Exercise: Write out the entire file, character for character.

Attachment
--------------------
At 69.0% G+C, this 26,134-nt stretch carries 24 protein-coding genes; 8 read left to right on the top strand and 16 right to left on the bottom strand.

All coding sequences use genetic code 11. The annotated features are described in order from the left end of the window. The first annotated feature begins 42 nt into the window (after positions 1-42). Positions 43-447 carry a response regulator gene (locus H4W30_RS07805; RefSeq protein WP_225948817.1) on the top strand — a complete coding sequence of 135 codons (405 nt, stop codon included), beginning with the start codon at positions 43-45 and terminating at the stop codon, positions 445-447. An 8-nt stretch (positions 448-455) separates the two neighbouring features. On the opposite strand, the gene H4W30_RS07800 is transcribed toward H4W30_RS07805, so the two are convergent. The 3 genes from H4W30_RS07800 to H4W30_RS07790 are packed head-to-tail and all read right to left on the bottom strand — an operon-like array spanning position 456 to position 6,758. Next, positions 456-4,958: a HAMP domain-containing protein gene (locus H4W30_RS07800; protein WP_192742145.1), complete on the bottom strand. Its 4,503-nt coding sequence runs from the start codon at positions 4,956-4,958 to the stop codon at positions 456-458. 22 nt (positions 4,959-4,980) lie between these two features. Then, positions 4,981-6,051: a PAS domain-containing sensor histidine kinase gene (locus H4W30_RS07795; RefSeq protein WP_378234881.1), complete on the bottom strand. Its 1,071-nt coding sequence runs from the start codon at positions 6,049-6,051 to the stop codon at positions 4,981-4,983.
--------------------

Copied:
At 69.0% G+C, this 26,134-nt stretch carries 24 protein-coding genes; 8 read left to right on the top strand and 16 right to left on the bottom strand.

All coding sequences use genetic code 11. The annotated features are described in order from the left end of the window. The first annotated feature begins 42 nt into the window (after positions 1-42). Positions 43-447 carry a response regulator gene (locus H4W30_RS07805; RefSeq protein WP_225948817.1) on the top strand — a complete coding sequence of 135 codons (405 nt, stop codon included), beginning with the start codon at positions 43-45 and terminating at the stop codon, positions 445-447. An 8-nt stretch (positions 448-455) separates the two neighbouring features. On the opposite strand, the gene H4W30_RS07800 is transcribed toward H4W30_RS07805, so the two are convergent. The 3 genes from H4W30_RS07800 to H4W30_RS07790 are packed head-to-tail and all read right to left on the bottom strand — an operon-like array spanning position 456 to position 6,758. Next, positions 456-4,958: a HAMP domain-containing protein gene (locus H4W30_RS07800; protein WP_192742145.1), complete on the bottom strand. Its 4,503-nt coding sequence runs from the start codon at positions 4,956-4,958 to the stop codon at positions 456-458. 22 nt (positions 4,959-4,980) lie between these two features. Then, positions 4,981-6,051: a PAS domain-containing sensor histidine kinase gene (locus H4W30_RS07795; RefSeq protein WP_378234881.1), complete on the bottom strand. Its 1,071-nt coding sequence runs from the start codon at positions 6,049-6,051 to the stop codon at positions 4,981-4,983.